J: Let’s start with the terminology. We call it breastfeeding—and when I was doing it, I called it breastfeeding. But in actuality, a lot of what I was doing was breast pumping. You note that this distinction is an important one, but why?
C: It’s important for a number of reasons. One is that breast pumping is a particularly American thing. Women are breast pumping, and all of our public policies are about breast pumping—facilitating pumping, making pumping easier, making pumping cheaper. That’s an explicitly American response to the contradiction between six months of exclusive breastfeeding [recommended by the American Academy of Pediatrics] and the absence of a federally mandated paid maternity leave.
So there’s a particular reason that we in the United States are pumping instead of breastfeeding. That’s one reason it’s important to draw that distinction and realize what we’re actually doing here. Pumping is compatible with U.S. government policies because it’s business-friendly; it’s all about maintaining a competitive economy and labor force. It’s not primarily a benefit to mothers and children.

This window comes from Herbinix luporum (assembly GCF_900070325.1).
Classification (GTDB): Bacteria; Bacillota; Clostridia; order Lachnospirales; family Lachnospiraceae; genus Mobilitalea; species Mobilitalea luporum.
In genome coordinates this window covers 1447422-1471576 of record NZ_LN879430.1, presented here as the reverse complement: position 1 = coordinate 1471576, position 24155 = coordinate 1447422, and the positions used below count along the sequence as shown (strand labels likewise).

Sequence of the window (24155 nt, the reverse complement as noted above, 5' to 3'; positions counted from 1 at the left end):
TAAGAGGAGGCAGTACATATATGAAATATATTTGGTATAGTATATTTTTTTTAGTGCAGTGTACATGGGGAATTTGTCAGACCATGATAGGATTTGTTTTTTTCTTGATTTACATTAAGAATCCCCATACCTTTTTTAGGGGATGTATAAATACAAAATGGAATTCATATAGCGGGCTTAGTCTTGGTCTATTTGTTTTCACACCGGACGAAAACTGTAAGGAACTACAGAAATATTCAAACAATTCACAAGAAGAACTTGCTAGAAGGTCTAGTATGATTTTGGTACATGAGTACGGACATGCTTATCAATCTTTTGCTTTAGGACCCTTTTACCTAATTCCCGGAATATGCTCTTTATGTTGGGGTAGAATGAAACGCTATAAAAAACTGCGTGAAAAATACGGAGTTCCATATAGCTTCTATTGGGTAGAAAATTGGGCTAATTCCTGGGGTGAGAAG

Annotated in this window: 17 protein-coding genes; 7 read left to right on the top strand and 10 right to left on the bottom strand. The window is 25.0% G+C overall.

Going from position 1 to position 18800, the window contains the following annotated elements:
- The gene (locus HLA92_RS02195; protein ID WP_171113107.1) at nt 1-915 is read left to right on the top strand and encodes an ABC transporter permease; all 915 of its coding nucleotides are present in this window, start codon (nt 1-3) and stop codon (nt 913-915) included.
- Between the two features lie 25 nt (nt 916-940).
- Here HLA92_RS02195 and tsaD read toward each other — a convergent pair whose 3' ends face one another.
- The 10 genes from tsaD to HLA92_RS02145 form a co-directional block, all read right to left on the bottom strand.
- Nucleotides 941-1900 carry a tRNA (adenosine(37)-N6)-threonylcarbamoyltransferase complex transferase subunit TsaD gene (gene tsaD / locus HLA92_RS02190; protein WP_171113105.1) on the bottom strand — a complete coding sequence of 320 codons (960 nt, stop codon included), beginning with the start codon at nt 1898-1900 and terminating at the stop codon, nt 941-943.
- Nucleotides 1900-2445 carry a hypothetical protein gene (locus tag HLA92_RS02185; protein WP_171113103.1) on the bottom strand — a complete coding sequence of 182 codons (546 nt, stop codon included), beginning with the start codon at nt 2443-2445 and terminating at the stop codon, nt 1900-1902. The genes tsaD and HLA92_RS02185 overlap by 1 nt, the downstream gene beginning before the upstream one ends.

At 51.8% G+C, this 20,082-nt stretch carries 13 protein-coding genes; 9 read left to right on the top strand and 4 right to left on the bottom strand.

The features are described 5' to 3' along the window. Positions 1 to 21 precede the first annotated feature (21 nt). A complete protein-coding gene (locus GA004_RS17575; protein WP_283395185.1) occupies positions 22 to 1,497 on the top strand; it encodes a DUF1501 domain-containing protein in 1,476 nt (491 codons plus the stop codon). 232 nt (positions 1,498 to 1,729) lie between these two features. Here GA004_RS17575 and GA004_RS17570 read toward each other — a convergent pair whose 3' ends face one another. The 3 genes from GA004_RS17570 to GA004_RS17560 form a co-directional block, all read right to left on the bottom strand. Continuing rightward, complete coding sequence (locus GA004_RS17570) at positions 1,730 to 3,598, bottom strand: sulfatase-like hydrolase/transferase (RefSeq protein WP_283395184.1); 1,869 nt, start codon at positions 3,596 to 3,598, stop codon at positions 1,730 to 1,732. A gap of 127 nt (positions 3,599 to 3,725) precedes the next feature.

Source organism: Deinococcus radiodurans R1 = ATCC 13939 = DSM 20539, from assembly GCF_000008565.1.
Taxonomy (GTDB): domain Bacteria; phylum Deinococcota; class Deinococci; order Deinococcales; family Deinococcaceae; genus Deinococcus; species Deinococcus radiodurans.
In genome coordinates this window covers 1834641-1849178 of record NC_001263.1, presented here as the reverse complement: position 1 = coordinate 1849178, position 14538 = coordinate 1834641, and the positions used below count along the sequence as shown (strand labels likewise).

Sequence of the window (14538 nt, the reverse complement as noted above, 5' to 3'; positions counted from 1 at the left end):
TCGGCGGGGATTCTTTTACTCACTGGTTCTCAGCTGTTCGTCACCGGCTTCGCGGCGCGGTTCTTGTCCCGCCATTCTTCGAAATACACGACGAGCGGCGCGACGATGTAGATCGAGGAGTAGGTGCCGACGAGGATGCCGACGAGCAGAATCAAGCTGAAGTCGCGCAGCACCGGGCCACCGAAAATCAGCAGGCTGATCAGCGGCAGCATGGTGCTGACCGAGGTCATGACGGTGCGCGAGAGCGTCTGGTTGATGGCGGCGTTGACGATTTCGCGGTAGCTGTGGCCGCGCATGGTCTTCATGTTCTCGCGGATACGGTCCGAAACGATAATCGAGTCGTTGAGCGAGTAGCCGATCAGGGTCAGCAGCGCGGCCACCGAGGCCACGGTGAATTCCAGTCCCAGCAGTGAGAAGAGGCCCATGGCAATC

That’s the reason it’s important to point a finger at what we’re actually doing in the U.S. Maybe some women will want to continue doing it and some women won’t, but we should at least know what is actually going on here.
J: I think when I was choosing to breastfeed, I was in my own world, not looking any further than my own relationship to my baby and how to find time to pump at work.
C: I know! I don’t think we’ve all sat up and noticed that.
J: Even at Working Mother, we haven’t tied this conversation about breastfeeding versus breast pumping to the fight for paid leave. We also haven’t asked, “Why are we all breast pumping so much rather than breastfeeding?”